The grandest of Henrisoun's proposed projects was almost certainly the construction of a Forth-Clyde canal, which would hugely increase trade between Edinburgh and Glasgow, and remove the need for merchant vessels to navigate the perilous waters of Scotland's northern coasts. [18] It is likely that this particular idea found its inspiration through his trade on the continent, most probably through the canal at Middelburg.

These ideas for Anglo-Scottish union and economic improvement were formulated amidst the conflict of the Rough Wooing. Even after the war ended, and the prospect of dynastic union ceased (for the meantime at least), Henrisoun stood firmly by his principles.

Upon returning to his native Scotland, he was fiercely critical of the damage caused by Somerset's English troops. Henrisoun certainly cannot be accused of being an English hack. [18]

Yet his principles cost him dearly; having already fallen foul of the Scottish establishment for his stance on the Rough Wooing, he soon found himself alienated by his patrons in England. By 1550, he had lost his burgess status in Edinburgh as well as all his material goods, while his pension was greatly reduced. [19]

At this point, his story might have ended rather ingloriously had it not been for an incredible development. Robert Stuart, relative of a cook who served in Queen Mary's household, contacted Henrisoun with a heinous plan to poison the young monarch. [20]

Henrisoun foiled the plot, but his association with Stuart left him imprisoned and friendless. In a bizarre turn of events, Henrisoun had saved the life of the young monarch whose regency he had so opposed, and who would go on to become a persecutor of his Protestant brethren.

In what was perhaps an even greater twist of irony, a call came from the French court to free Henrisoun for saving the life of their infant ally, which saw him regain his liberty. [21]

Thereafter, Henrysoun revived his fortunes in his native Edinburgh. He lived the rest of his days on a healthy pension while undertaking several royal appointments.

Putting action to his earlier calls for civic improvement, he contributed significantly to poor funds as well as the construction of a local hospital and numerous infrastructure projects. [22]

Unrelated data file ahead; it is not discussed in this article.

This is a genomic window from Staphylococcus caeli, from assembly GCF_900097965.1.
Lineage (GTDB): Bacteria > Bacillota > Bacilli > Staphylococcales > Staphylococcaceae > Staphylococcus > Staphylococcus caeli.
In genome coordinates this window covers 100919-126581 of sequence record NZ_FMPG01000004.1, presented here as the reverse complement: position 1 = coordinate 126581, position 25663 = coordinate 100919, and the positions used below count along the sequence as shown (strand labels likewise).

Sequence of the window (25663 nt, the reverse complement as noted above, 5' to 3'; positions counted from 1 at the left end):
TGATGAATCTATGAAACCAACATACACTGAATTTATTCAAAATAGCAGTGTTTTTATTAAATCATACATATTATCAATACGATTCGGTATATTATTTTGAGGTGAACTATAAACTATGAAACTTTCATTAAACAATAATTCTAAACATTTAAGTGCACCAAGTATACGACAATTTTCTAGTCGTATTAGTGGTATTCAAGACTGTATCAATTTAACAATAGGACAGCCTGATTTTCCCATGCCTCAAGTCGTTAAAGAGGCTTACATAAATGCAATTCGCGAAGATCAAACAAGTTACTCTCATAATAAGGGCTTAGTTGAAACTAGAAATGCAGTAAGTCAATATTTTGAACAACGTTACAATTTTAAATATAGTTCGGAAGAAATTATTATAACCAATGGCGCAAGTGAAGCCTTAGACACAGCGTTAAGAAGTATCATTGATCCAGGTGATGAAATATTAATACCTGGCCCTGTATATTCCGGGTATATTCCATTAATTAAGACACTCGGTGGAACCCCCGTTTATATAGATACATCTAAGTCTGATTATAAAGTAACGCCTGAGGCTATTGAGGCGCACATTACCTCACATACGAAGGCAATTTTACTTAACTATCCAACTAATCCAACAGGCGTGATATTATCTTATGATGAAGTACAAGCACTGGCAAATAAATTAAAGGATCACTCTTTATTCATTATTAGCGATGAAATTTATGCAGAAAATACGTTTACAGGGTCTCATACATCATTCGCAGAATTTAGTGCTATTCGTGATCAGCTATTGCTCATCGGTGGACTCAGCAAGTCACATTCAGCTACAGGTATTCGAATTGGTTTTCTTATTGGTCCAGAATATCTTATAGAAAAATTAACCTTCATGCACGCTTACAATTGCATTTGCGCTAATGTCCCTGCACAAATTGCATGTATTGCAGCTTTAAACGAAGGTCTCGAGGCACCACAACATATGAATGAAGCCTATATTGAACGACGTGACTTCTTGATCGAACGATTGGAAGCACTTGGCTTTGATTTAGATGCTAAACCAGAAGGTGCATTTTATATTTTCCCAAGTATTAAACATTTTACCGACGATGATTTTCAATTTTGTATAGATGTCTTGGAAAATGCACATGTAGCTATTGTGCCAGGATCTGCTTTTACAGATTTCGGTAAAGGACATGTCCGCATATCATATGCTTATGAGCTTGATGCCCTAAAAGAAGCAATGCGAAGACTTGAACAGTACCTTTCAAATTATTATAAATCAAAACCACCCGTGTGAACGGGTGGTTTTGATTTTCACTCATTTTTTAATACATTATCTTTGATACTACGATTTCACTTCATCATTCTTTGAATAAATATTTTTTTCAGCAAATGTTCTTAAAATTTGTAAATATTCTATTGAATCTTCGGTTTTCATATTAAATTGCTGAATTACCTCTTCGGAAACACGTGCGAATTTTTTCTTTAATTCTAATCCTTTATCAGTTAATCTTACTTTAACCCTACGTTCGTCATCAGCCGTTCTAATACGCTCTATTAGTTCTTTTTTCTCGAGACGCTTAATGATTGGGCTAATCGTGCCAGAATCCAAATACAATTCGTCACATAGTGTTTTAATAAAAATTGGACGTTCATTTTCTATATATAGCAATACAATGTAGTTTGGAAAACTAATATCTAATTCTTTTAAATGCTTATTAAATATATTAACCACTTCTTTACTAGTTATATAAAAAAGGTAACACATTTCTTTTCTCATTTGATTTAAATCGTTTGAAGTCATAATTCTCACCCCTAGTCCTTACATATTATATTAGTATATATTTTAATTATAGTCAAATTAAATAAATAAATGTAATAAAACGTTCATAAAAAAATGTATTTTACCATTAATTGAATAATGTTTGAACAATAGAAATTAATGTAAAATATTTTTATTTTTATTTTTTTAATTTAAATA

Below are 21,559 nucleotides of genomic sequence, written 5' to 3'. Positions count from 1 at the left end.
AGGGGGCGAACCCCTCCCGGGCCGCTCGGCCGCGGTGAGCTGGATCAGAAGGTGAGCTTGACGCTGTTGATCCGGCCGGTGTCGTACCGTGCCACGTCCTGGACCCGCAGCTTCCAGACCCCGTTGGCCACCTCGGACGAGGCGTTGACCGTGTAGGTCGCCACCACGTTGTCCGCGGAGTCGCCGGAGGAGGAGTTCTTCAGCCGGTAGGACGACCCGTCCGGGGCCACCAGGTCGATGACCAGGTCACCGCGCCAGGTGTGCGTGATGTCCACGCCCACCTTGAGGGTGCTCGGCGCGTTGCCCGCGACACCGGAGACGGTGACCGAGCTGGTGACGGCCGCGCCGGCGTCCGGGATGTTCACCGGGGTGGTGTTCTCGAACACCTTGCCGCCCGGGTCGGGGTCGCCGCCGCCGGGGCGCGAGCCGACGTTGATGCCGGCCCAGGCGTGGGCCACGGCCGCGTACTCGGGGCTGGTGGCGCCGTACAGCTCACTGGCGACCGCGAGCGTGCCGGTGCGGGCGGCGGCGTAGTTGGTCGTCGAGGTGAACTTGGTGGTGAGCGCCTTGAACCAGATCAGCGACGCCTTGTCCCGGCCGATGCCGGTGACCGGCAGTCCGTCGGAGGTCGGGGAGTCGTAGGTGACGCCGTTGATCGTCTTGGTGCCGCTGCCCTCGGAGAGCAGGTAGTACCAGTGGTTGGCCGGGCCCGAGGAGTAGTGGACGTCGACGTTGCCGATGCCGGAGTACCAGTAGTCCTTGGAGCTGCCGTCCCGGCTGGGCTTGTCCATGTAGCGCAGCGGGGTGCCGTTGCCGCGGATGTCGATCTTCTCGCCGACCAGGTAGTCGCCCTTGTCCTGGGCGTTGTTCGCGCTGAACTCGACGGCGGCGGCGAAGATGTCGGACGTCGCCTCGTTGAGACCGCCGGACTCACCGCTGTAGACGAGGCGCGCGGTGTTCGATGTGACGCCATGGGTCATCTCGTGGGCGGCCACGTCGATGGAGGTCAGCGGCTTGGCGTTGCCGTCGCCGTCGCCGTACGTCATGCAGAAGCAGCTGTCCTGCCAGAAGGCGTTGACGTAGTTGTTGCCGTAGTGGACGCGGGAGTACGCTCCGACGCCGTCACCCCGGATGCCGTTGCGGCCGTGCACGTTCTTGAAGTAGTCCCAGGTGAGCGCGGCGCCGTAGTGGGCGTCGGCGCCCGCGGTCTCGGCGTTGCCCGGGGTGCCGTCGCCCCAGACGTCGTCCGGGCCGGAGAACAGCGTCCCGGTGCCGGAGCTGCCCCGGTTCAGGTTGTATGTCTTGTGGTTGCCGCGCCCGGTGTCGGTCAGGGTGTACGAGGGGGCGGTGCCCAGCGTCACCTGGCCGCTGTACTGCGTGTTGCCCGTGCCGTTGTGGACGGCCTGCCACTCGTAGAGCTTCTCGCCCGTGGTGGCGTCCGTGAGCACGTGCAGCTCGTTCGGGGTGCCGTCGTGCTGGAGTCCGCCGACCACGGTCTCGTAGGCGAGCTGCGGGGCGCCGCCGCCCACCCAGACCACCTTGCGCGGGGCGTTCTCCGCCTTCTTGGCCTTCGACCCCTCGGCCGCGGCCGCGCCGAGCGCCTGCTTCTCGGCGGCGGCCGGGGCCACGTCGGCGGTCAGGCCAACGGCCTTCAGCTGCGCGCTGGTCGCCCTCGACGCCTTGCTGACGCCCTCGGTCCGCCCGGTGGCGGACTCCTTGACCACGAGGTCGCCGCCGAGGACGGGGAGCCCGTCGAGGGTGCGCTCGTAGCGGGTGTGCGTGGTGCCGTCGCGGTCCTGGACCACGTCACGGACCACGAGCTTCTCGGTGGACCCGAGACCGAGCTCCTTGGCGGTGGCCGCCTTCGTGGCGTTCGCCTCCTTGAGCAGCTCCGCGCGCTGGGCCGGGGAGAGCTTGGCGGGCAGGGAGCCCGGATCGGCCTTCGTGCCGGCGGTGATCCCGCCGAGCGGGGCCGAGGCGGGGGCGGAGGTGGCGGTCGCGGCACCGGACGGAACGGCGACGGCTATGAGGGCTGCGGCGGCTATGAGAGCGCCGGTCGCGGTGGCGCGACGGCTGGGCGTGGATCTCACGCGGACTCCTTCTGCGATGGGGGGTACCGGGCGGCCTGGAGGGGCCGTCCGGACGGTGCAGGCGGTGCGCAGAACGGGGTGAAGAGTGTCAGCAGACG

In advocating for civic virtue, economic improvement and Protestant piety, Henrisoun foreshadowed the ideals of the eighteenth century "Commonwealthmen" – those patriots whose principles fuelled the drive for liberty across Britain, and ultimately resulted in the American Revolution.

His ideals were also encapsulated in the "Scottish improvers" who drove Scotland's development following the Union of 1707.

Henrysoun was certainly a pioneer. Throughout his Exhortacion to the Scottes and The Godly and Golden Book, he provided a precedent for a powerful Scottish unionism rooted in a progressive sense of British patriotism. Modern unionism benefits from his example.


1. Marcus Merriman, "James Henrisoun and 'Great Britain': British Union and the Scottish Commonweal" in Roger Mason (Ed.), Scotland and England, 1286-1815, (Edinburgh: John Donald Publishers Ltd, 1987), p.87.

2. Ibid., p.85.

3. Ibid.

4. Arthur H Williamson, "Scotland, Antichrist and the Invention of Great Britain" in John Dwyer, Roger A Mason and Alexander Murdoch, New Perspectives on the Politics and Culture of Early Modern Scotland, (Edinburgh: John Donald Publishers Ltd, 1982), p.36.

5. Merriman, p.96.

6. Williamson, p.36.

7. Ibid.

8. Merriman, p.93.

9. Williamson, p.36.

10. Ibid., p.37.

11. Ibid.

12. Merriman, p.92.

13. Ibid.

14. Ibid., p.97.

15. Ibid.

16. Ibid., p.98.

17. Ibid.

18. Ibid., p.99.

19. Ibid.

20. Ibid., p.100.

21. Ibid., p.101.

22. Ibid., p.103.